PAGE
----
Linux has become a fact of life. The Apache web server is world-renowned. But are you familiar with Nginex? How about my favorite desktop distro, Linux Mint? Here’s a good IT World article on the new open-source technologies that are on the rise. Required reading:
If you’re a web developer, you know the issues around typefaces (fonts). You can specify any font you want, but if the viewer doesn’t have that font installed, their view will fall back to a generic font. So how do you use cool fonts? Well, formerly you could “embed” fonts in a web page, but that was a kludge that’s no longer available.
One of my recent students, a very bright up-and-coming web developer, directed me to Google Web Fonts (http://www.google.com/webfonts#ChoosePlace:select). This makes sense: use somebody else’s font collection! It’s a very nice idea. Thanks, LH.
My one reservation is this: use Google’s fonts, and Google gets that much deeper a view into everything involved in your site. You may or may not care about this; I do.
Exploitable Human Vulnerabilities Department:
Recently I put out a call to subscribers to help me build a taxonomy of human vulnerabilities. ISECOM actually has one, which I’ll be accessing and studying soon. In the mean time, I’ll post some of the responses. For instance, long-timer SubnetD suggests:
What about fear on the part of the end user about being made fun of for not knowing about something. Many users come from environments in which anything less than proficiency with computers gets you labelled a newb and made fun of. So what do they do? I’ll tell you: if they see something suspicious, they keep their mouth shut because they don’t want to be made to feel stupid in front of the almighty IT guy. I’ve seen it happen and heck I’ve even participated in both sides, superior and newb. You and I both know the the end user is your best layer of security, that’s why we talk about educating them. But how do you foster an environment that makes them come forth and participate?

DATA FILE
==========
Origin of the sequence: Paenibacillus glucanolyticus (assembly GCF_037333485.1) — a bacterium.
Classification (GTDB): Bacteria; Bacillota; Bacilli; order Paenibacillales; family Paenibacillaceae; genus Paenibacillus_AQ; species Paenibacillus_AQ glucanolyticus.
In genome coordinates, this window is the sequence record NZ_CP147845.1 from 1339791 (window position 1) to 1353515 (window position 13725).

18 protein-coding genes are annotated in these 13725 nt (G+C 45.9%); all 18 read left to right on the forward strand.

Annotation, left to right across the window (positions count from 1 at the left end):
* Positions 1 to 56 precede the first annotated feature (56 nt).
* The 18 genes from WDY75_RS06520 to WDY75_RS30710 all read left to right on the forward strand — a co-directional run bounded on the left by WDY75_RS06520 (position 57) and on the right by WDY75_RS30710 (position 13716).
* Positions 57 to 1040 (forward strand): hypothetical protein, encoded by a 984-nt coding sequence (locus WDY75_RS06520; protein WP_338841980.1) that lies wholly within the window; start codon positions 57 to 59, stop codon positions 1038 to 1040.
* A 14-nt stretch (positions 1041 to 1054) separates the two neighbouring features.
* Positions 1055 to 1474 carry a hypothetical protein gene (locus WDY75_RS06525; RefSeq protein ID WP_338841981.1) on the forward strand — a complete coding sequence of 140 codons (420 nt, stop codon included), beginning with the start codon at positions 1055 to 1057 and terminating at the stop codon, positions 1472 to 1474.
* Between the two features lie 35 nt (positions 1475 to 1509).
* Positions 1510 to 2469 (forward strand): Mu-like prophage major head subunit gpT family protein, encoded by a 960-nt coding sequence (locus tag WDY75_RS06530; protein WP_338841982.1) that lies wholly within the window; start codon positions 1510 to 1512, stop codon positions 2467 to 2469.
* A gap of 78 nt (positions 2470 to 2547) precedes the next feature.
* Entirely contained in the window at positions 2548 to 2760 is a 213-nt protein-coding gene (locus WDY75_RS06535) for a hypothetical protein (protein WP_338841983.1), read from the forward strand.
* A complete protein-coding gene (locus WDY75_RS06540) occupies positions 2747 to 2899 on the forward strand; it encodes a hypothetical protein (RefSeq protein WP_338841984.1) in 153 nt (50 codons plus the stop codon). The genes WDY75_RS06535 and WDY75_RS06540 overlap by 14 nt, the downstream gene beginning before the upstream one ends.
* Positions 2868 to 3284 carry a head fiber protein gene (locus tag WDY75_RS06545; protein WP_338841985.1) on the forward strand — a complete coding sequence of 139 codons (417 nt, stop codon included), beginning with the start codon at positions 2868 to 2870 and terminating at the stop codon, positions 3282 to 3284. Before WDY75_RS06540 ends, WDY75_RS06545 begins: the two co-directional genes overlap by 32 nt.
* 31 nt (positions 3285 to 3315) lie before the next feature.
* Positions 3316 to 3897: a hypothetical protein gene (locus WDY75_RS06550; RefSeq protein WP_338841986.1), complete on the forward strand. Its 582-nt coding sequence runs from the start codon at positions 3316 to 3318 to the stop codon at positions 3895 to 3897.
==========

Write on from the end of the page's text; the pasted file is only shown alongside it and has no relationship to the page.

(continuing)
Thank you, SubnetD, for so accurately stating the underlying issue: fostering an environment in which users know when something’s wrong, and are willing to report it.
On 1/3/12 8:04 AM, Ain’t Tellin’ wrote:
Hey Glenn, hope your holiday was great! I’m tryin to get info on html5 and where to find a class as well. The more i read, the more i am convinced there’s money in this relatively virginal market. Any info will help. Hope youre doin’ well and talk to you soon:} A.T.
Hi Tellin’ –
Yeah, you are dead on the money about HTML5. The paint is barely dry on the standard, in fact some areas are still under development, so don’t be surprised if the materials are thin. The horse’s mouth is pretty much the W3C, and they offer W3schools.com for the interested: http://w3schools.com/.
I do know Cont Ed has an HTML5 class, though I haven’t taken the opportunity to audit it yet. And Harlow Pinson has done a great Mobile Apps series of classes, which he may do again.
The key question is: How much development experience do you have?